In 1957 a Research Training Program was introduced in the Southern California Academy of Sciences program.  This was an endeavor to bring young people into the membership.  In time they were asked to participate in one program (several events occurred monthly) each year where several students would present papers.  At other times, a student would present a paper before the regular program of the month.  No separate meetings were held by the young people.

In 1980 a research program for high school students was started by the Southern California Academy of Sciences.  Designated as the Junior Academy, it began with five high school students, each assigned to a local research institution and mentored by a research scientist during their academic year. The program was funded through a grant by the A.A.A.S. which provided $200.00 for each student's research.  Occasionally the students met informally on weekends as the Junior Academy to become acquainted with each other and to discuss their research.  Students presented their research in Poster Format during the SCAS Annual Meeting.  The following year the Arco Foundation provided money to double the program. By 1988, TRW (Northrup Grummond) and Prentice Hall allowed the program to include twenty-four students.  The Nancy Reagan Foundation added funds in 1990.  In 1990, the National Science Foundation funded and expanded the program as a part of its Young Scholars Program.  The Academy, the California Museum of Science and Industry (California Science Center), and the University of Southern California supported this program, as the Southern California Student Consortium.  The student number increased to nearly 75.  In 1991, the California State University, Fullerton’s NSF Young Scholars Program, where the students did research during the summer with CSUF researchers, also presented their research at the Junior Academy sessions at the Annual Meeting.  The number of student presenters increased to well over 100 and required two all-day sessions at the Annual Meeting.  Due to the outreach effort of these programs, the students represented the demographic diversity of the southern California region.  Formal structured Saturday meetings were established to motivate, and teach the skills needed for the students to maintain success in science.  These meetings continue to this day.  These topics include, “How to write a Scientific Paper”,”How to Create a Scientific Poster”,  How to Present a Scientific Talk”, “Scientific Ethics”, and learning of other research at various institutions. Saturday meetings are usually held at Loyola Marymount University, Cabrillo Marine Aquarium, and the UCI Air Pollution Laboratory.  In the past, meetings have been held at the L.A. County Museum of Natural History, Claremont McKenna College, Occidental College, University of Southern California, and UCLA.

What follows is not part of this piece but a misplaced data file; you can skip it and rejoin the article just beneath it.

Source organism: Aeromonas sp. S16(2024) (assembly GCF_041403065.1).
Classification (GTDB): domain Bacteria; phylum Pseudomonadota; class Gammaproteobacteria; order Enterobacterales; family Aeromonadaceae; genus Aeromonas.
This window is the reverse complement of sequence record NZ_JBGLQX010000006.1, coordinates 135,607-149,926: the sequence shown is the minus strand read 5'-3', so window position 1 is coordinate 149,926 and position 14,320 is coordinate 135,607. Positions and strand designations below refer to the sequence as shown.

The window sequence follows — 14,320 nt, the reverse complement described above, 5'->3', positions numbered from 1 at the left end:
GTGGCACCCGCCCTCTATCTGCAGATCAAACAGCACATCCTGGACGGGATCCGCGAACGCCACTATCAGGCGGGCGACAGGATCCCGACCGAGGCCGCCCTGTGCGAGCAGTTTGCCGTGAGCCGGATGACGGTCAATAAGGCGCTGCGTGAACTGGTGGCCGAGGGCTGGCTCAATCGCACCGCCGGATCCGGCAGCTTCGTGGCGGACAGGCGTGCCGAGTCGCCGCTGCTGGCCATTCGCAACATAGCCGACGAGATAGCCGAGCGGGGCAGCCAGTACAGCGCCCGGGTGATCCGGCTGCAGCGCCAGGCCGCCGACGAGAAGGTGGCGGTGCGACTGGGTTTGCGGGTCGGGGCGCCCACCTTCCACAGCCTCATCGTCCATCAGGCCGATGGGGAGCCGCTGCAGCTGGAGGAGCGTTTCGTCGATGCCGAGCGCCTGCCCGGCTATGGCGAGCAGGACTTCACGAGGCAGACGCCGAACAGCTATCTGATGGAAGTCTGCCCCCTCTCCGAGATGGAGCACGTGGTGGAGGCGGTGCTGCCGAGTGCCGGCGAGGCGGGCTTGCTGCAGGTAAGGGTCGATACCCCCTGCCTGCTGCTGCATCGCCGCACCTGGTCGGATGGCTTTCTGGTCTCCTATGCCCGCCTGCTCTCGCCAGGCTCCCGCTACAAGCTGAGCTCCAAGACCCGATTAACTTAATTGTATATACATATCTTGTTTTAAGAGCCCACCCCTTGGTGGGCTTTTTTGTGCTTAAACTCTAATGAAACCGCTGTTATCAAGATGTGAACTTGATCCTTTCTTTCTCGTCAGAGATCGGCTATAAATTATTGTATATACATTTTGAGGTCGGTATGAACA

Students are selected by the Junior Academy Committee in June from applications and recommendations (from teachers) submitted in May, and research begins as early as August and continues until May.  Originally, those chosen for the program worked for eight hours a week from November through mid-April.  Now, students may begin as soon as an agreement is reached with the research Mentor in August.  Research papers are presented and judged at the annual meeting of the Academy.  The best of these are invited to present their research at the national meeting of the American Junior Academy of the National Association of Academies of Sciences at the AAAS meeting each following year in February.  The top four receive a one year honorary AAAS membership, with a subscription to the journal Science.  The delegates return the following year to join the undergraduate and professionals in exhibiting their posters at the Academy Poster Session.

Submitted by Gloria J. Takahashi